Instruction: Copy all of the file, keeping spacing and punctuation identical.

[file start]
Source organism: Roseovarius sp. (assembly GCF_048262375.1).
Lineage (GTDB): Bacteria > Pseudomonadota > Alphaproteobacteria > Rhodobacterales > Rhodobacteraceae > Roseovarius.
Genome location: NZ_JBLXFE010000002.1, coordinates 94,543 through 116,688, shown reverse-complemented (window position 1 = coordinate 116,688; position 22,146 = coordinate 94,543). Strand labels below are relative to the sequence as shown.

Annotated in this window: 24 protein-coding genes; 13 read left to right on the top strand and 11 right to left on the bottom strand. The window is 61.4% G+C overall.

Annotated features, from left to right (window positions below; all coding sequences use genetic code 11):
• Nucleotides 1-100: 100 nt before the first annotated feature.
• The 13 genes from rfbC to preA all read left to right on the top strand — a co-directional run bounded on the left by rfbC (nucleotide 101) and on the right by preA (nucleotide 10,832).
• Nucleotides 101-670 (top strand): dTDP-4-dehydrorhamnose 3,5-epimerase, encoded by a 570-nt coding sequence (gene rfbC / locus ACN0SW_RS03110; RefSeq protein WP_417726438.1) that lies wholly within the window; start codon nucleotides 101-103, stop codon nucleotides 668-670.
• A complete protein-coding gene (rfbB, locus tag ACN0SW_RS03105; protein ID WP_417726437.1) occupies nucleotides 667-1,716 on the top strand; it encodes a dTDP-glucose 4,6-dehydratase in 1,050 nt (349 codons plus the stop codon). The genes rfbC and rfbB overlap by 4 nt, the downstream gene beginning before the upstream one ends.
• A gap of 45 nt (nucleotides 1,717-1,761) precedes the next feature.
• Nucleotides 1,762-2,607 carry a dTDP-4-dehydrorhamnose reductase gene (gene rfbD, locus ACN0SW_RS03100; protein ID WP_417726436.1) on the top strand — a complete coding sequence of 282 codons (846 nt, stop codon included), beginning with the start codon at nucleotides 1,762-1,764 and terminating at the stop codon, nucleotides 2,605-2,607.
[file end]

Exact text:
Source organism: Roseovarius sp. (assembly GCF_048262375.1).
Lineage (GTDB): Bacteria > Pseudomonadota > Alphaproteobacteria > Rhodobacterales > Rhodobacteraceae > Roseovarius.
Genome location: NZ_JBLXFE010000002.1, coordinates 94,543 through 116,688, shown reverse-complemented (window position 1 = coordinate 116,688; position 22,146 = coordinate 94,543). Strand labels below are relative to the sequence as shown.

Annotated in this window: 24 protein-coding genes; 13 read left to right on the top strand and 11 right to left on the bottom strand. The window is 61.4% G+C overall.

Annotated features, from left to right (window positions below; all coding sequences use genetic code 11):
• Nucleotides 1-100: 100 nt before the first annotated feature.
• The 13 genes from rfbC to preA all read left to right on the top strand — a co-directional run bounded on the left by rfbC (nucleotide 101) and on the right by preA (nucleotide 10,832).
• Nucleotides 101-670 (top strand): dTDP-4-dehydrorhamnose 3,5-epimerase, encoded by a 570-nt coding sequence (gene rfbC / locus ACN0SW_RS03110; RefSeq protein WP_417726438.1) that lies wholly within the window; start codon nucleotides 101-103, stop codon nucleotides 668-670.
• A complete protein-coding gene (rfbB, locus tag ACN0SW_RS03105; protein ID WP_417726437.1) occupies nucleotides 667-1,716 on the top strand; it encodes a dTDP-glucose 4,6-dehydratase in 1,050 nt (349 codons plus the stop codon). The genes rfbC and rfbB overlap by 4 nt, the downstream gene beginning before the upstream one ends.
• A gap of 45 nt (nucleotides 1,717-1,761) precedes the next feature.
• Nucleotides 1,762-2,607 carry a dTDP-4-dehydrorhamnose reductase gene (gene rfbD, locus ACN0SW_RS03100; protein ID WP_417726436.1) on the top strand — a complete coding sequence of 282 codons (846 nt, stop codon included), beginning with the start codon at nucleotides 1,762-1,764 and terminating at the stop codon, nucleotides 2,605-2,607.